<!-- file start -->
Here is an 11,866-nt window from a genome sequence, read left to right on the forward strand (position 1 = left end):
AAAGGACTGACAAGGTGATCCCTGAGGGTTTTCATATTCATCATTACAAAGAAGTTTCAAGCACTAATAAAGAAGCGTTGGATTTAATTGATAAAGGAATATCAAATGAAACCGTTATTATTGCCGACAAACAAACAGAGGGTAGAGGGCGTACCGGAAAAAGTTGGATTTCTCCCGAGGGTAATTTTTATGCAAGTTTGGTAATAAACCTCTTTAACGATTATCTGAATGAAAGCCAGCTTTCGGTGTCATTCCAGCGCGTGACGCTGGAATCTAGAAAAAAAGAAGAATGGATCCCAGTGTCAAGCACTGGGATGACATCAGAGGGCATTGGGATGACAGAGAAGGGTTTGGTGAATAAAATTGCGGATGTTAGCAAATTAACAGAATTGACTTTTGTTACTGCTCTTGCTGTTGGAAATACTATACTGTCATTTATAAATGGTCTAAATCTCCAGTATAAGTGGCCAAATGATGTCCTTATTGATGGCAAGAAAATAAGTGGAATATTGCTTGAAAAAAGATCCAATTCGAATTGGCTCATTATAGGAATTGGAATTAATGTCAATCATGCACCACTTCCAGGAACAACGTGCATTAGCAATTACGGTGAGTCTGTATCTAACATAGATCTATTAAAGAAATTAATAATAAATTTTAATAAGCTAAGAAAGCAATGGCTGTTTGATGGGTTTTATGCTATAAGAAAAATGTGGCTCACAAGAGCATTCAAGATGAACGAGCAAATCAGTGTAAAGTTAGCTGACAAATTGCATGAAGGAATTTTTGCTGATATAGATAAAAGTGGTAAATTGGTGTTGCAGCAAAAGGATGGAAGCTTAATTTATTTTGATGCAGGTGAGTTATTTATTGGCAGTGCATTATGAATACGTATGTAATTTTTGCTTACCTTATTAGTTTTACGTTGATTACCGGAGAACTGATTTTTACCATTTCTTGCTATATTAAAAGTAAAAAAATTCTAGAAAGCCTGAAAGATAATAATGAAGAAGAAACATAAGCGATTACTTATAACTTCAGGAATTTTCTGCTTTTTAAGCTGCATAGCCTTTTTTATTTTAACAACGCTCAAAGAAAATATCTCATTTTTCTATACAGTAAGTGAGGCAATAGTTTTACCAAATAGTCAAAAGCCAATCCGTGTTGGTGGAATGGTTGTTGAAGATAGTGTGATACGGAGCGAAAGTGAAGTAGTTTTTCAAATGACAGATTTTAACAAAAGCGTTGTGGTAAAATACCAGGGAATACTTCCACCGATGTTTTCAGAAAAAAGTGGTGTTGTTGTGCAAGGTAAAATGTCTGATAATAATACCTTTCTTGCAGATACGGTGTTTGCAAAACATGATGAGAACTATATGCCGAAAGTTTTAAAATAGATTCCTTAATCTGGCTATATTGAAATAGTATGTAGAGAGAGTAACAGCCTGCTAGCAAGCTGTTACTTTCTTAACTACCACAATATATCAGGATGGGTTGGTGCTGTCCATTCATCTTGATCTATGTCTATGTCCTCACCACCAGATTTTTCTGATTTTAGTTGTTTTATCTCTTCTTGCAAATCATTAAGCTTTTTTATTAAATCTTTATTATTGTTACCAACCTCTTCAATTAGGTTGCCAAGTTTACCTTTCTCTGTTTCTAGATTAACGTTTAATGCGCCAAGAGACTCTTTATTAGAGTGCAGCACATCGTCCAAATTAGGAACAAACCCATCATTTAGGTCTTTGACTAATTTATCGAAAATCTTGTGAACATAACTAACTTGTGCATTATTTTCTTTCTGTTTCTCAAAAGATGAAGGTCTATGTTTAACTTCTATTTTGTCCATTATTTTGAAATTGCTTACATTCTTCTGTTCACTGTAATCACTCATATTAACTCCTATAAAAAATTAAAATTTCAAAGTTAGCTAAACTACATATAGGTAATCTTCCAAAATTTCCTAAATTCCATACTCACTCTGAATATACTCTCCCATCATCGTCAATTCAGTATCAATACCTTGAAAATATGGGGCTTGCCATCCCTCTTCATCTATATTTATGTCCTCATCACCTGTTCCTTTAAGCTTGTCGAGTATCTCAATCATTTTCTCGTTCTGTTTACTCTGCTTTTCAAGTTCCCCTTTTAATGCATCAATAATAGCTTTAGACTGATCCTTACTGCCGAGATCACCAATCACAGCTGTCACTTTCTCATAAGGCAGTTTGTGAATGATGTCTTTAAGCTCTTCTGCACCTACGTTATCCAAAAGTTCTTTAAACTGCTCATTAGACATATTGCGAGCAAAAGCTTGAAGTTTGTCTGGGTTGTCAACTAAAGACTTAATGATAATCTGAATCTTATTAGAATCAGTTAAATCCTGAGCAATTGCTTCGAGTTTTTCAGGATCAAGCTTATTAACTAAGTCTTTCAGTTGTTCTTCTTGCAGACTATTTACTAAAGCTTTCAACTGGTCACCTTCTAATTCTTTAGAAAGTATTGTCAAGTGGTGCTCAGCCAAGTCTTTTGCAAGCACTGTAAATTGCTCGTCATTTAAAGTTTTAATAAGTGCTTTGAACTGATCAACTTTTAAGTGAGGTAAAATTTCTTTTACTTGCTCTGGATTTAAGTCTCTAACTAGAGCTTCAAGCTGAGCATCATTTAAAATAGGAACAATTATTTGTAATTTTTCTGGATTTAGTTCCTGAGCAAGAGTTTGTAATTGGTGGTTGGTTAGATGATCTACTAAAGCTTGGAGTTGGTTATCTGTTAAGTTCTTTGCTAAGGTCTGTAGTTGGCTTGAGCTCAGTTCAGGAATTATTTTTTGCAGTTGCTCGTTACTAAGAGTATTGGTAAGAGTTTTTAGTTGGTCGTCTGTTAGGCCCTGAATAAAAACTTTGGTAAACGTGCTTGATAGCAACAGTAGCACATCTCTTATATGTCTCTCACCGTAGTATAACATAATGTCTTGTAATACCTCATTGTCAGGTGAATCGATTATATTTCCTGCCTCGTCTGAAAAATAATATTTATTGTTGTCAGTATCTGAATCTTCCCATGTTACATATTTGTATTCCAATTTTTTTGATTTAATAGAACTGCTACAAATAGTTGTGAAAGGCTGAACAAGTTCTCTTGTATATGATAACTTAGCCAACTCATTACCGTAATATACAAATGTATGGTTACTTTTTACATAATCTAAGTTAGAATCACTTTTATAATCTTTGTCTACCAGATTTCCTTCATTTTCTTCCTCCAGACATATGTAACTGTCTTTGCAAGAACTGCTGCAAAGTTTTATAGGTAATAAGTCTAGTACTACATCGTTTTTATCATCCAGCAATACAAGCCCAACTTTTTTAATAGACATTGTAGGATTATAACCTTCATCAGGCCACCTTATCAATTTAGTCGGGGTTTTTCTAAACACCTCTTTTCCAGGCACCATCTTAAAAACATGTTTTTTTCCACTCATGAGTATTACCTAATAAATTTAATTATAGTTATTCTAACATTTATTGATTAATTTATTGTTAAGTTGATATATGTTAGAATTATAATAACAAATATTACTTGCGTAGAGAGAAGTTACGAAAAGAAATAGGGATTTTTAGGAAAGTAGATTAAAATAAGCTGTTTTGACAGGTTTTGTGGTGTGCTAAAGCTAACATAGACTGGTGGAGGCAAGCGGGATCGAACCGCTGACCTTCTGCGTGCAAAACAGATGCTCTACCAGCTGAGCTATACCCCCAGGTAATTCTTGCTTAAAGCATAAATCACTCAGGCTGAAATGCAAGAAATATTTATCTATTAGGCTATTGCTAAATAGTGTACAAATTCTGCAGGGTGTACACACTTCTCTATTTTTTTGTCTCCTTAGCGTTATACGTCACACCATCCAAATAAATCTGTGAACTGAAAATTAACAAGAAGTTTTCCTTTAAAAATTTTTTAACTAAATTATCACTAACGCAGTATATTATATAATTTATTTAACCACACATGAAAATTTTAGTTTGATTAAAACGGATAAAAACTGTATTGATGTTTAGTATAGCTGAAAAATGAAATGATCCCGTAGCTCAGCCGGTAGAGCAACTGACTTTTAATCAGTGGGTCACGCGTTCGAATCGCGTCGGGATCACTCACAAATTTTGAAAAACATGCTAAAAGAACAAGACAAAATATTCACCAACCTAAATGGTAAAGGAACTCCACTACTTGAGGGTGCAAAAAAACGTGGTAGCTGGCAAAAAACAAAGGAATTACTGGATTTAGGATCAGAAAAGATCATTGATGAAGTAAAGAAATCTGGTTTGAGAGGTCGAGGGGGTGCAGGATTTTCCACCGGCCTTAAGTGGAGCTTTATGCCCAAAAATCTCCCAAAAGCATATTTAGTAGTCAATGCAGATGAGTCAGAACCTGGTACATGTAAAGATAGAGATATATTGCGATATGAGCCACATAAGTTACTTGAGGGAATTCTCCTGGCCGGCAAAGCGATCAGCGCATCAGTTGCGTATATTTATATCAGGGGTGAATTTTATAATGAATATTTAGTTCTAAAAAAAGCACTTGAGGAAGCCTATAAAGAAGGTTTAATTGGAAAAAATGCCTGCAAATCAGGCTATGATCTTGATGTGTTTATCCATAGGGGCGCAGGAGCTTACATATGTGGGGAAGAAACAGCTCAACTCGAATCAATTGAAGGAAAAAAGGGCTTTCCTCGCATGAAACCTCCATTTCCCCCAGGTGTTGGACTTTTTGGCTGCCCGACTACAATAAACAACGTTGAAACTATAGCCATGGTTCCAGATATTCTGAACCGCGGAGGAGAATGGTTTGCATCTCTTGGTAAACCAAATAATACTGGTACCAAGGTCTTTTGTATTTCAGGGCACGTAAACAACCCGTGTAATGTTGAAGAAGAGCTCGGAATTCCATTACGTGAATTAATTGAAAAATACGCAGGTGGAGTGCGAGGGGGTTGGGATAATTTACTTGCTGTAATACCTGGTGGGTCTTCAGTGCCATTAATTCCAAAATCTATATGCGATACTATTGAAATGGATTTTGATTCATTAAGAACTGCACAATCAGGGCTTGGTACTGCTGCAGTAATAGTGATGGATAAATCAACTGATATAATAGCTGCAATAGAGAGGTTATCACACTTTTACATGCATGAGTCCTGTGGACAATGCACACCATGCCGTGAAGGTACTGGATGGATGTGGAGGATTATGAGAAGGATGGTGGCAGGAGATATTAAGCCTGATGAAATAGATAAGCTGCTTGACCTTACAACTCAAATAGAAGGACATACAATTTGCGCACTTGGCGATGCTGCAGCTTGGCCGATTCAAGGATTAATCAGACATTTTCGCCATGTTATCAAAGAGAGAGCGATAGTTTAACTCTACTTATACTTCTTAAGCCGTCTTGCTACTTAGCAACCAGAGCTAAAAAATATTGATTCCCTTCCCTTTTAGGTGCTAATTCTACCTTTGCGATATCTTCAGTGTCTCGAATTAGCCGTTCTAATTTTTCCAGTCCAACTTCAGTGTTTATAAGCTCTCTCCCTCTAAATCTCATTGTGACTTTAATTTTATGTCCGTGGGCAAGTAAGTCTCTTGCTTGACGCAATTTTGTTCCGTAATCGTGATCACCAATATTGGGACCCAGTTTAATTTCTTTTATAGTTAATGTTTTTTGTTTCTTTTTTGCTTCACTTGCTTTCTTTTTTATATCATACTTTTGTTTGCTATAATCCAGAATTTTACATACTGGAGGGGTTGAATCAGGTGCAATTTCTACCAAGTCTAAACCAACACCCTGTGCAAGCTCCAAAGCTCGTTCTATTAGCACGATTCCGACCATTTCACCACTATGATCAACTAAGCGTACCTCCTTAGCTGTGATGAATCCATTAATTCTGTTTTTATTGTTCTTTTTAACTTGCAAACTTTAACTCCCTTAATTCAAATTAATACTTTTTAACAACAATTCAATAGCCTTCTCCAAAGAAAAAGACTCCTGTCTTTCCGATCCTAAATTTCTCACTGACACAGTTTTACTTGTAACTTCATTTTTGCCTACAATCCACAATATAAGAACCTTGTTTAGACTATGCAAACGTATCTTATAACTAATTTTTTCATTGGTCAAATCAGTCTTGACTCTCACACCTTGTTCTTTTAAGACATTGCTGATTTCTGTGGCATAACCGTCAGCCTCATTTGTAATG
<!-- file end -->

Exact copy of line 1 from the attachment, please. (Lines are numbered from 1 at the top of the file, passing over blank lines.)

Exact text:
Here is an 11,866-nt window from a genome sequence, read left to right on the forward strand (position 1 = left end):